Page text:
Work in progress. 2000-2002.

Type in a program into the java applet; then click the Step button several times to watch it execute! Here are two example programs you might try:

rsh<ls>| rsh(y).y<> |
Send the message ls over channel rsh. Meanwhile,
in parallel, listen on channel rsh and execute the command y
that we receive. |

null<x>| !null(y) |
Send the message x over channel null. Meanwhile,
in parallel, listen repeatedly on channel null and simply do nothing with everything
that we receive. |

P ::= x<y>.P or x!y.Poutputx(y).P or x?y.Pinput of bound or free nameP | Qtwo things running concurrently(x)Pname x is localx=yexplicit fusion!Preplication0nil process

The machine performs reaction steps `->` and some internal equivalence
steps `===`, generally to do a substitution or split up two
parallel terms or create a fresh channel. Note: channel-names in the
original program source code (i.e. as text) are represented as you
typed them in. But once the channel has been physically created, then
this is very different from a piece of source code: we represent this
by changing its case.

This is a distributed abstract machine to implement the pi calculus and the explicit fusion calculus.

The pi calculus uses synchronous rendezvous, which is considered hard to implement in a distributed way. The join calculus was invented with an alternative mechanism for interaction, designed to be easier to implement (Fournet, Gonthier, Levy). There is an encoding of the pi calculus into the join calculus. There has been one other distributed implementation of the pi calculus, Facile, which integrates it with the lambda calculus.

The standard implementation of synchronous rendezvous, used in
both Facile and the join calculus encoding, is as follows. One program
sends an *out* message to a channel-manager; another sends an
*in* message; and then the channel-manager sends back two
*continue* messages to allow the programs to continue.

But in many cases - and in all pi calculus programs - it does not
actually matter where the continuing program should execute. We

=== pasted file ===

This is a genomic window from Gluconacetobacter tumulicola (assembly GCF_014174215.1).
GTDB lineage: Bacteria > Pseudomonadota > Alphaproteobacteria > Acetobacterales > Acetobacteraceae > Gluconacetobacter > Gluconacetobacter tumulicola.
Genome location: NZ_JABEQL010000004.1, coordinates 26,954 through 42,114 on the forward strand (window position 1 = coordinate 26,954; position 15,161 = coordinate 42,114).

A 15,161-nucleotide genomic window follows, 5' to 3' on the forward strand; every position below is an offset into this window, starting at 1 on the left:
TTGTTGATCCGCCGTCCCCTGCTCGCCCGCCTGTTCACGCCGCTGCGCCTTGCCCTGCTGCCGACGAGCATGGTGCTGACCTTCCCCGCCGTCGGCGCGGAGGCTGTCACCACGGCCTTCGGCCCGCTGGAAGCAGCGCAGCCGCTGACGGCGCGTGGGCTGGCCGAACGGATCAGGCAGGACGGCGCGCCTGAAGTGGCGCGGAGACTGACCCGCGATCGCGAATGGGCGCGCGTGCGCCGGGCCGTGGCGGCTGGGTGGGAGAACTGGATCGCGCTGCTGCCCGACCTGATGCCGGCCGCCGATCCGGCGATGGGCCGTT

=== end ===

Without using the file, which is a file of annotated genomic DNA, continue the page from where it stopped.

will use this fact as follows. Let the two programs send entire
continuation closures along with their *out* and *in*
messages. (A closure comprises both program code and current
state.) Then the channel-manager can execute the continuations in
place; it does not have to send back any messages.

Now Cardelli has proposed a non-distributed abstract machine for
synchronous rendezvous, which has been used in two
implementations---Pict and Squeak. Using continuations as described
above, it is easy to make Cardelli's machine distributed.
This makes for an implementation of the pi
calculus that is straightforward to implement and to reason about.
However, it has the problem that the continuation messages might
potentially be large. We solve this problem through
a combination of the *solos calculus* (Laneve, Victor) and
the *explicit fusion calculus* (Gardner, Wischik).

Note: We've taken a few shortcuts in the java applet above. Instead of being distributed between machines, it is only distributed among threads. And instead of being distributed among threads, it just gets executed in turn by a single thread. Fairness is not implemented.

@Misc{wischik_fmprototype, author = "Lucian Wischik", title = "Fusion Machine Prototype", year = 2002, howpublished = "http:// www.wischik.com/ lu/ research/ fusion-machine", }